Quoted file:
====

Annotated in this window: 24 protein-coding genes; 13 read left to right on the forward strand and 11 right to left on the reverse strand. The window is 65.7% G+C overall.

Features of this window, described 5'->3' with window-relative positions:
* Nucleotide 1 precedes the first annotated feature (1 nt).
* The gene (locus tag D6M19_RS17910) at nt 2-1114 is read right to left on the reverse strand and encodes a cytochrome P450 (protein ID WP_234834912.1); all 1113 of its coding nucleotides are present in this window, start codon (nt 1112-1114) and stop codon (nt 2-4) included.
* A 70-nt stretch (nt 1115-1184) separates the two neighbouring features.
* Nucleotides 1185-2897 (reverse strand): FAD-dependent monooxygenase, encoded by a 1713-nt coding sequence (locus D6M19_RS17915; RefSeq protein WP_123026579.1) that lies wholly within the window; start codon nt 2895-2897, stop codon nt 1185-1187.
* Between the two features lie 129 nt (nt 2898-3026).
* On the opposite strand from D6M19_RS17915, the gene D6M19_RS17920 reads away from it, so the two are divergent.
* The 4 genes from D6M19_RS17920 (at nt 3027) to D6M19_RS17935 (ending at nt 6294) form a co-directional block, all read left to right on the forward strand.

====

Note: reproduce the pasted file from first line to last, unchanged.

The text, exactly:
Annotated in this window: 24 protein-coding genes; 13 read left to right on the forward strand and 11 right to left on the reverse strand. The window is 65.7% G+C overall.

Features of this window, described 5'->3' with window-relative positions:
* Nucleotide 1 precedes the first annotated feature (1 nt).
* The gene (locus tag D6M19_RS17910) at nt 2-1114 is read right to left on the reverse strand and encodes a cytochrome P450 (protein ID WP_234834912.1); all 1113 of its coding nucleotides are present in this window, start codon (nt 1112-1114) and stop codon (nt 2-4) included.
* A 70-nt stretch (nt 1115-1184) separates the two neighbouring features.
* Nucleotides 1185-2897 (reverse strand): FAD-dependent monooxygenase, encoded by a 1713-nt coding sequence (locus D6M19_RS17915; RefSeq protein WP_123026579.1) that lies wholly within the window; start codon nt 2895-2897, stop codon nt 1185-1187.
* Between the two features lie 129 nt (nt 2898-3026).
* On the opposite strand from D6M19_RS17915, the gene D6M19_RS17920 reads away from it, so the two are divergent.
* The 4 genes from D6M19_RS17920 (at nt 3027) to D6M19_RS17935 (ending at nt 6294) form a co-directional block, all read left to right on the forward strand.